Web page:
Barack Obama’s candidacy for the Democratic Presidential nomination has struggled throughout 2007 in the public opinion polls because his campaign has not developed a clear, focused message that provides Democratic voters with a reason to vote for him.
Obama has raised over thirty million dollars for his campaign during the first six months of the year and has considerable popular, grass root support, so the resources are available to deliver the message. But what is the message? Should Democrats vote for Obama and cross their fingers and hope?
Consider this from Barack Obama in February of 2007 at a Democratic National Committee Meeting: “There are those who don’t believe in talking about hope,” Obama told the crowd. “They say, Well, we want specifics, we want details, and we want white papers, and we want plans. We’ve had a lot of plans, Democrats. What we’ve had is a shortage of hope. And over the next year, over the next two years, that will be my call to you.”
In July, as the polls began to show Obama falling further behind Hillary Clinton, Davis Plouffe ( Barack Obama’s campaign manager) had this to say in a letter to reassure campaign contributors. “One of our opponents is also the quasi-incumbent in the race, who in our belief will and should lead just about every national poll from now until the Iowa caucuses. Expect nothing different and attach no significance to it. It is clear you did not in this past quarter and we would encourage everyone to keep our sights focused on doing well in the early primaries and caucuses, and then using our organizational advantage nationally to clinch the nomination in February.”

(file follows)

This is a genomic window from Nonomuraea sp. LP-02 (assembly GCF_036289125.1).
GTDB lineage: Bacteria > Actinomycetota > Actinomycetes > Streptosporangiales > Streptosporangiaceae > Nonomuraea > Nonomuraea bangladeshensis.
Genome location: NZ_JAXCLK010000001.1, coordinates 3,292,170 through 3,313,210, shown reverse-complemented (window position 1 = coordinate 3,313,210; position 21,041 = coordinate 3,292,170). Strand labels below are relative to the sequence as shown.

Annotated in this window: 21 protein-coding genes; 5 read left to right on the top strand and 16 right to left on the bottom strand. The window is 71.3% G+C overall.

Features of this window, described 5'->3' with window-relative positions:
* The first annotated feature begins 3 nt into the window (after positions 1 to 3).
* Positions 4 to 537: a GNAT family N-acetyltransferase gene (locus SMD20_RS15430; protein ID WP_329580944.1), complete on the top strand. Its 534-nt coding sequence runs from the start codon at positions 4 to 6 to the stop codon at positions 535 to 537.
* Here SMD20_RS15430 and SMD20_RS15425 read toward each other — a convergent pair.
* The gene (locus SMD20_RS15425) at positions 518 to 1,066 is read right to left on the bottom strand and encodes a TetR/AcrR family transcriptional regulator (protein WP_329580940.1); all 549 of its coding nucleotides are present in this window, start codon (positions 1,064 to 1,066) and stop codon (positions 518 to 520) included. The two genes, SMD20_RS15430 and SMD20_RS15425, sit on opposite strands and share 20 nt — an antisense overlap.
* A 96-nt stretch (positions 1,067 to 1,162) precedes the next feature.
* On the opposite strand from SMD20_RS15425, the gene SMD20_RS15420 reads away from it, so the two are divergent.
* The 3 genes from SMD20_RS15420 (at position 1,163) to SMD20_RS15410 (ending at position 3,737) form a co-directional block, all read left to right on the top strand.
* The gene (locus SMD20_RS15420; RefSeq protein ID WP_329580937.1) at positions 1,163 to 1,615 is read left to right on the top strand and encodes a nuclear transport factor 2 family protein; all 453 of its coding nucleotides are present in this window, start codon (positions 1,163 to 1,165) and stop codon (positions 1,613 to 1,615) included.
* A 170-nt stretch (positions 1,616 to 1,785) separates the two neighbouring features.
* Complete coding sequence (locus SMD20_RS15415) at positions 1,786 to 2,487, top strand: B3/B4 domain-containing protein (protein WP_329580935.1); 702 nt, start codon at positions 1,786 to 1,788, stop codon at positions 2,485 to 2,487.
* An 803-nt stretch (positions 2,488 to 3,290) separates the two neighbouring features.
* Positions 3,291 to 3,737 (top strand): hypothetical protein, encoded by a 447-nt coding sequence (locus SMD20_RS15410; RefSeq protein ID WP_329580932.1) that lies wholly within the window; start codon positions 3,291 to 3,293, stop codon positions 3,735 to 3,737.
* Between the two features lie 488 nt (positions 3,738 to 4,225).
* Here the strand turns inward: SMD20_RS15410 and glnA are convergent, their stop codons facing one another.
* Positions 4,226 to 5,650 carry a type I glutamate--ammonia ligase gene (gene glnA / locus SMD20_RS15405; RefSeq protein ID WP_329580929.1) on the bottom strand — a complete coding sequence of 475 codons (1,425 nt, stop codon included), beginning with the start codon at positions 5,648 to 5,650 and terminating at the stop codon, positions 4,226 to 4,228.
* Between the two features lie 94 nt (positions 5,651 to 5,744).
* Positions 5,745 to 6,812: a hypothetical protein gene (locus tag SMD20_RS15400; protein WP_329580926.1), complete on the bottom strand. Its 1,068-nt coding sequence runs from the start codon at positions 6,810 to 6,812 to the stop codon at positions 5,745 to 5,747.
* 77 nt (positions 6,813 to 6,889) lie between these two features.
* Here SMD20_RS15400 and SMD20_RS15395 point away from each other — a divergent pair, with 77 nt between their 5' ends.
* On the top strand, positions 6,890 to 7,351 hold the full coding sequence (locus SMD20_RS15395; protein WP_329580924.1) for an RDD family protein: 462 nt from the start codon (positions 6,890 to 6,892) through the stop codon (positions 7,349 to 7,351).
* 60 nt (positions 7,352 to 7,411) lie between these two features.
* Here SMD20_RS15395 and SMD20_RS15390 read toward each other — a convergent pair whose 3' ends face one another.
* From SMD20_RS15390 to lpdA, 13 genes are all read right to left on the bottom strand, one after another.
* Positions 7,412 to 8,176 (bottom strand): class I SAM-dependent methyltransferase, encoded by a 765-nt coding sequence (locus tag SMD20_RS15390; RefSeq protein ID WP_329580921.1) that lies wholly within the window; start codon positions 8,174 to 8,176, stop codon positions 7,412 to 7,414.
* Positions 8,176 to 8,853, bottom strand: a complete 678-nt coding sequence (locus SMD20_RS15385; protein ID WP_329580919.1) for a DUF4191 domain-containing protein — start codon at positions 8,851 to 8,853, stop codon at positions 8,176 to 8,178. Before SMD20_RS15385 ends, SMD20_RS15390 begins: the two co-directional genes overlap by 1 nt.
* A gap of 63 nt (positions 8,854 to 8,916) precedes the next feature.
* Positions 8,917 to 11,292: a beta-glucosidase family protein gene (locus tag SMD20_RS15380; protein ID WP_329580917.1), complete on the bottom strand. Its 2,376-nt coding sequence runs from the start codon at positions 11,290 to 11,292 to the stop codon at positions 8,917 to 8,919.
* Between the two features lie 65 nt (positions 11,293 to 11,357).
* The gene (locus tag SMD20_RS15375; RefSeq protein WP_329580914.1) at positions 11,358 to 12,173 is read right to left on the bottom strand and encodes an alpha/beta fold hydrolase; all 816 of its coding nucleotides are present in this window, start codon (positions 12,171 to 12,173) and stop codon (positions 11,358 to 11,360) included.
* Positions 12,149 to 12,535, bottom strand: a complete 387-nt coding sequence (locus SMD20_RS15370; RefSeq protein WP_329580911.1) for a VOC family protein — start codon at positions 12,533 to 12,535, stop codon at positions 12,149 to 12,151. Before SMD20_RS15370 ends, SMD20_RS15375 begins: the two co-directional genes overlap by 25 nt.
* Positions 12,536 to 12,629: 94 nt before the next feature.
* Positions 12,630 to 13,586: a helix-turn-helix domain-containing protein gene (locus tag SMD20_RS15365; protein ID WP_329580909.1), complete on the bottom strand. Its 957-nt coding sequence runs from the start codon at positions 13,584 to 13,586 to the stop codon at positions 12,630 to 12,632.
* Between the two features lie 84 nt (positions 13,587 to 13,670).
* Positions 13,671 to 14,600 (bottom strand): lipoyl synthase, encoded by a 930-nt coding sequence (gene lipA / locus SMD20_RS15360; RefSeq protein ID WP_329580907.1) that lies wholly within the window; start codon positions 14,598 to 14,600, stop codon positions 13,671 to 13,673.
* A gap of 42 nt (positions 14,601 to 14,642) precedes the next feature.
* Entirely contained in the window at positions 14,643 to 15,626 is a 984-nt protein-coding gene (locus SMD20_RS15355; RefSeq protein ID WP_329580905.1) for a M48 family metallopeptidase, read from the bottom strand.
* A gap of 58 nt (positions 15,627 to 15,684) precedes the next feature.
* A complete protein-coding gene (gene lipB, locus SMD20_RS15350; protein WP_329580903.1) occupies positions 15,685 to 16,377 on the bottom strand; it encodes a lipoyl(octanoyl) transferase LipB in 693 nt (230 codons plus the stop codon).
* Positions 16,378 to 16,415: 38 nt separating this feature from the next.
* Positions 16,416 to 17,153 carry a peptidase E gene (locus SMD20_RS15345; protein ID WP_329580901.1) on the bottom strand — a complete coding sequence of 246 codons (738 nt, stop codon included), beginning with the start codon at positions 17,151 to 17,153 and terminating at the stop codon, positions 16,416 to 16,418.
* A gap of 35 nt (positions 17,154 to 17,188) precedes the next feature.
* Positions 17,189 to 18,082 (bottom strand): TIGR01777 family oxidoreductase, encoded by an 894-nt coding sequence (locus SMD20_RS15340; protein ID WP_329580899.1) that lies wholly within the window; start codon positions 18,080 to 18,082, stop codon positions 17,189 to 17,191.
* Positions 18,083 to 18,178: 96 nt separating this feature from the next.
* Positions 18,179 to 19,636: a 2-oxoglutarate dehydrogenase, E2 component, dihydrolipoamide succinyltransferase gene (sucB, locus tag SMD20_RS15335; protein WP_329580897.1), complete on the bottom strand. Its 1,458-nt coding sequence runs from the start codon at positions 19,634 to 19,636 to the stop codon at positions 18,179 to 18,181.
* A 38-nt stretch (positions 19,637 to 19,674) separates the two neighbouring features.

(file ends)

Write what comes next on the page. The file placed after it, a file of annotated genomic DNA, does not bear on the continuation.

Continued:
The fact is that the “quasi-incumbent” that Plouffe referred to was Hillary Clinton, who in some public opinion polls had a nearly forty percent unfavorable rating with Democratic voters. It also should also be pointed out that there is no discussion by Plouffe of the Obama message or the strategy to get that message out.